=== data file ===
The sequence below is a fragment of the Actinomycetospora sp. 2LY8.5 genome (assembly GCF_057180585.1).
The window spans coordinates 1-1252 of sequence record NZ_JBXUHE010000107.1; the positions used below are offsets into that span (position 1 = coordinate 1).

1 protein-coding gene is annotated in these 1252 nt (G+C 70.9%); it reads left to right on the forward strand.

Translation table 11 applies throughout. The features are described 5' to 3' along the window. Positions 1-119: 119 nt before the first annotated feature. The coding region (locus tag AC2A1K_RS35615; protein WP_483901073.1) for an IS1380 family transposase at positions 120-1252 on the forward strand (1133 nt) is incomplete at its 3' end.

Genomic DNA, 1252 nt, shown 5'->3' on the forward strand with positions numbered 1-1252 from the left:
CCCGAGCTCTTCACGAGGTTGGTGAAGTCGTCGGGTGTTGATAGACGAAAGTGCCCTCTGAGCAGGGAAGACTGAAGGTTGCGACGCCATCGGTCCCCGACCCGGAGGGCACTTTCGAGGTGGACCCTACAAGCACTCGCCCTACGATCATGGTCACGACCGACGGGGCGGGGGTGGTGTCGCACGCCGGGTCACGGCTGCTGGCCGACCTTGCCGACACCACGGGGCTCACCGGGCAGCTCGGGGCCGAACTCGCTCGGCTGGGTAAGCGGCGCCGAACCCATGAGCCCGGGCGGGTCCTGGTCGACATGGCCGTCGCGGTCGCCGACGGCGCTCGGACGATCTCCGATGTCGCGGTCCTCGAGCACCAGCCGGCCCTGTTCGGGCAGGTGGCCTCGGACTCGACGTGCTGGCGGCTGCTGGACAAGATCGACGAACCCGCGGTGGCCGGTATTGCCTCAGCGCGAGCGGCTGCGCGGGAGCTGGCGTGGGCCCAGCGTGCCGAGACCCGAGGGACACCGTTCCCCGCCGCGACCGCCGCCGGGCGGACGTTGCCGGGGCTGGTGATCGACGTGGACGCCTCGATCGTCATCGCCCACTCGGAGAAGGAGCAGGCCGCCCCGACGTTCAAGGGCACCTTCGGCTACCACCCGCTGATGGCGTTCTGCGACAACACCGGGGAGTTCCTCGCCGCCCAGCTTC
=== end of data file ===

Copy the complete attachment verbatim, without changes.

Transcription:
The sequence below is a fragment of the Actinomycetospora sp. 2LY8.5 genome (assembly GCF_057180585.1).
The window spans coordinates 1-1252 of sequence record NZ_JBXUHE010000107.1; the positions used below are offsets into that span (position 1 = coordinate 1).

1 protein-coding gene is annotated in these 1252 nt (G+C 70.9%); it reads left to right on the forward strand.

Translation table 11 applies throughout. The features are described 5' to 3' along the window. Positions 1-119: 119 nt before the first annotated feature. The coding region (locus tag AC2A1K_RS35615; protein WP_483901073.1) for an IS1380 family transposase at positions 120-1252 on the forward strand (1133 nt) is incomplete at its 3' end.

Genomic DNA, 1252 nt, shown 5'->3' on the forward strand with positions numbered 1-1252 from the left:
CCCGAGCTCTTCACGAGGTTGGTGAAGTCGTCGGGTGTTGATAGACGAAAGTGCCCTCTGAGCAGGGAAGACTGAAGGTTGCGACGCCATCGGTCCCCGACCCGGAGGGCACTTTCGAGGTGGACCCTACAAGCACTCGCCCTACGATCATGGTCACGACCGACGGGGCGGGGGTGGTGTCGCACGCCGGGTCACGGCTGCTGGCCGACCTTGCCGACACCACGGGGCTCACCGGGCAGCTCGGGGCCGAACTCGCTCGGCTGGGTAAGCGGCGCCGAACCCATGAGCCCGGGCGGGTCCTGGTCGACATGGCCGTCGCGGTCGCCGACGGCGCTCGGACGATCTCCGATGTCGCGGTCCTCGAGCACCAGCCGGCCCTGTTCGGGCAGGTGGCCTCGGACTCGACGTGCTGGCGGCTGCTGGACAAGATCGACGAACCCGCGGTGGCCGGTATTGCCTCAGCGCGAGCGGCTGCGCGGGAGCTGGCGTGGGCCCAGCGTGCCGAGACCCGAGGGACACCGTTCCCCGCCGCGACCGCCGCCGGGCGGACGTTGCCGGGGCTGGTGATCGACGTGGACGCCTCGATCGTCATCGCCCACTCGGAGAAGGAGCAGGCCGCCCCGACGTTCAAGGGCACCTTCGGCTACCACCCGCTGATGGCGTTCTGCGACAACACCGGGGAGTTCCTCGCCGCCCAGCTTC